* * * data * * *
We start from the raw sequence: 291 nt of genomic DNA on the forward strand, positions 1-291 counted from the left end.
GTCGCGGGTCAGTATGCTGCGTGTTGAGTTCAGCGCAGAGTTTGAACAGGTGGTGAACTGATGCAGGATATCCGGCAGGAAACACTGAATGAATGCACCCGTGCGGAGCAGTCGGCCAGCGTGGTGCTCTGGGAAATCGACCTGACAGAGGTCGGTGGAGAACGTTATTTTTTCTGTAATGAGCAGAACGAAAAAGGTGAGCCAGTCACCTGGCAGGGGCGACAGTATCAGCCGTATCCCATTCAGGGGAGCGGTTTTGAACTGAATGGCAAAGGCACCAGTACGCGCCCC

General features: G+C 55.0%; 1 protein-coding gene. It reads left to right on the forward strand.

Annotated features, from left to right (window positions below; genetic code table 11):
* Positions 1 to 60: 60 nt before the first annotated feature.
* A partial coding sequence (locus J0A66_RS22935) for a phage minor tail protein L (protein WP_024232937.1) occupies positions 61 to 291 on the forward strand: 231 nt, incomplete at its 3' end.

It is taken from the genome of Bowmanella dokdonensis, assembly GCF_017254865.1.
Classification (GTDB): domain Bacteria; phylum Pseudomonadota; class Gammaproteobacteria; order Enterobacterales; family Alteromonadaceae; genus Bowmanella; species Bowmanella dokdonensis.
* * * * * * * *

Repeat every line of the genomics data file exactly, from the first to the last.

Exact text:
We start from the raw sequence: 291 nt of genomic DNA on the forward strand, positions 1-291 counted from the left end.
GTCGCGGGTCAGTATGCTGCGTGTTGAGTTCAGCGCAGAGTTTGAACAGGTGGTGAACTGATGCAGGATATCCGGCAGGAAACACTGAATGAATGCACCCGTGCGGAGCAGTCGGCCAGCGTGGTGCTCTGGGAAATCGACCTGACAGAGGTCGGTGGAGAACGTTATTTTTTCTGTAATGAGCAGAACGAAAAAGGTGAGCCAGTCACCTGGCAGGGGCGACAGTATCAGCCGTATCCCATTCAGGGGAGCGGTTTTGAACTGAATGGCAAAGGCACCAGTACGCGCCCC

General features: G+C 55.0%; 1 protein-coding gene. It reads left to right on the forward strand.

Annotated features, from left to right (window positions below; genetic code table 11):
* Positions 1 to 60: 60 nt before the first annotated feature.
* A partial coding sequence (locus J0A66_RS22935) for a phage minor tail protein L (protein WP_024232937.1) occupies positions 61 to 291 on the forward strand: 231 nt, incomplete at its 3' end.

It is taken from the genome of Bowmanella dokdonensis, assembly GCF_017254865.1.
Classification (GTDB): domain Bacteria; phylum Pseudomonadota; class Gammaproteobacteria; order Enterobacterales; family Alteromonadaceae; genus Bowmanella; species Bowmanella dokdonensis.